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rangefinder question

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I primarily bow hunt but I do also do some rifle and shotgun. I have yet to purchase a rangefinder. I have been looking at the nikon archery model but that only goes out to a hundred yards. Does anyone know if I go with the rifle model am I compromising any of the archery needs? Looks like the only difference is the range and the price. Let me know what you think. I would take other suggestions as well.

Thanks

paul

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For "work" I have two. I have a small Nikon 450 and a Bushnell 1500. Bushnell is HUGE but they are just as accurate at closer ranges and actually at the max of the Nikon's they were close. We were testing accuracy by going into fields and range finding each other and we were within a tenth of an yard each time. I would spend the money and get one with the ARC in it for bow hunting/rifle at larger distances. I would also get one that had a few more yards then you think you might need. If it says 1000 yds you probable can only range find a deer at 600 if your lucky. Take the number and cut it in half and that is about what a deer will be at for ranging. Spend the money get one with the ARC and get it with a few more yards then you think you will need because you never know when those yards will be nice to have.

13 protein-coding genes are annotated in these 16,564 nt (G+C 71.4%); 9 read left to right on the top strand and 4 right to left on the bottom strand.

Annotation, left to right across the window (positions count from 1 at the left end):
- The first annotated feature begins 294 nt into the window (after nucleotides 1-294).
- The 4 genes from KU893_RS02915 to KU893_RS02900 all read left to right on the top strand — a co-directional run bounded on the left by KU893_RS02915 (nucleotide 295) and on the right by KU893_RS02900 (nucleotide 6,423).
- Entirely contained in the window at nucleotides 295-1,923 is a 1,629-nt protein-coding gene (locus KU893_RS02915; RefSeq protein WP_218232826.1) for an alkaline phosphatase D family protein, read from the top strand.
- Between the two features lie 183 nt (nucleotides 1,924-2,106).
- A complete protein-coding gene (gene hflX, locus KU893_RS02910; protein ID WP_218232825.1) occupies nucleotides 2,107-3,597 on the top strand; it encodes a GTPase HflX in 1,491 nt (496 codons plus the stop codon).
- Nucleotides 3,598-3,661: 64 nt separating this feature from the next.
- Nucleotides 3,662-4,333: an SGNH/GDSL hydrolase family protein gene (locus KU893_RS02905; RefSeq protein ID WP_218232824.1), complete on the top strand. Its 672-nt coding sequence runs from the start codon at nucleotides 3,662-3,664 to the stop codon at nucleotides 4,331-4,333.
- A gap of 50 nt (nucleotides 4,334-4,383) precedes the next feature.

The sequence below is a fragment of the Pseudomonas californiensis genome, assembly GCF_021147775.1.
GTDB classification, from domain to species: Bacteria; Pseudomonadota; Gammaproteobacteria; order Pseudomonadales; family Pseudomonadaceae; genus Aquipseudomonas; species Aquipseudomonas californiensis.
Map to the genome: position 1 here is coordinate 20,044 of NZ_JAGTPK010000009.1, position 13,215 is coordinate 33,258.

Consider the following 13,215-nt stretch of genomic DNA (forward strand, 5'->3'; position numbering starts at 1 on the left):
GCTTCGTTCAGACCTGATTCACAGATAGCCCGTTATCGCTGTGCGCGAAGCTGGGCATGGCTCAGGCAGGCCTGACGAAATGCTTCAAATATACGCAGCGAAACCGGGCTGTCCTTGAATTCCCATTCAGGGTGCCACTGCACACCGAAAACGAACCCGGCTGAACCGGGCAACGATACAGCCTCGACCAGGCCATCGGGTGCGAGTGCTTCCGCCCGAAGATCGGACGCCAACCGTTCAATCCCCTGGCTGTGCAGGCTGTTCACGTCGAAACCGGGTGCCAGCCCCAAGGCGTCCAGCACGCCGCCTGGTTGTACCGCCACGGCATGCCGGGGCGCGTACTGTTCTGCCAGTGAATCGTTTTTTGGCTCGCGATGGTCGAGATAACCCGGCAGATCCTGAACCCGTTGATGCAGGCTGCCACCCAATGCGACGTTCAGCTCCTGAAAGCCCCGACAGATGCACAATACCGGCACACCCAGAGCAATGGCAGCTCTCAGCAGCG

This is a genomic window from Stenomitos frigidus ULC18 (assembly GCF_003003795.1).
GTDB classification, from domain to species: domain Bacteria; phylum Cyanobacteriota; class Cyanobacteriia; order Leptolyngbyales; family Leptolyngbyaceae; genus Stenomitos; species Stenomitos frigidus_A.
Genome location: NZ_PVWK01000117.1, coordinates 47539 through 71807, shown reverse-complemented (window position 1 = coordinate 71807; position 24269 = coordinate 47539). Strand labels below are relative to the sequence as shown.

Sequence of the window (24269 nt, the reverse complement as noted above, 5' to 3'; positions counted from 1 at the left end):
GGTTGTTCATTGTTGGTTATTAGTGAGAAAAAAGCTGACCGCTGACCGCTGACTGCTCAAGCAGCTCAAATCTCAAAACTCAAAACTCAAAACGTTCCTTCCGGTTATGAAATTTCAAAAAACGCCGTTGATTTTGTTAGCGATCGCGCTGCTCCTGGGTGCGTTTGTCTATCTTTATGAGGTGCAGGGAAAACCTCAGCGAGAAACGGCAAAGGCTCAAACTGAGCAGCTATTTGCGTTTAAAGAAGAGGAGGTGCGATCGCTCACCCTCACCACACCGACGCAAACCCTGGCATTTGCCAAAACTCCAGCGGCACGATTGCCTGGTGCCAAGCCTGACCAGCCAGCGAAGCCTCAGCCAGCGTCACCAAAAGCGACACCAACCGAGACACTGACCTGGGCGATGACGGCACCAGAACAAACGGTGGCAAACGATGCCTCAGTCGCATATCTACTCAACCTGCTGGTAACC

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I have one that I suppose technically is a rifle one. I know I can range stuff a long ways out there, and it still seems accurate up close. I think the difference is the Archery one is supposed to take into consideration shot angle. It will shorten distance depending on how far down the shot angle is. When you range a target you are supposed to range level to compensate for arrow drop. I rarely range an animal, I range trees around me when I first get there, but at eye level, not the base of the tree, this pretty much does the same thing.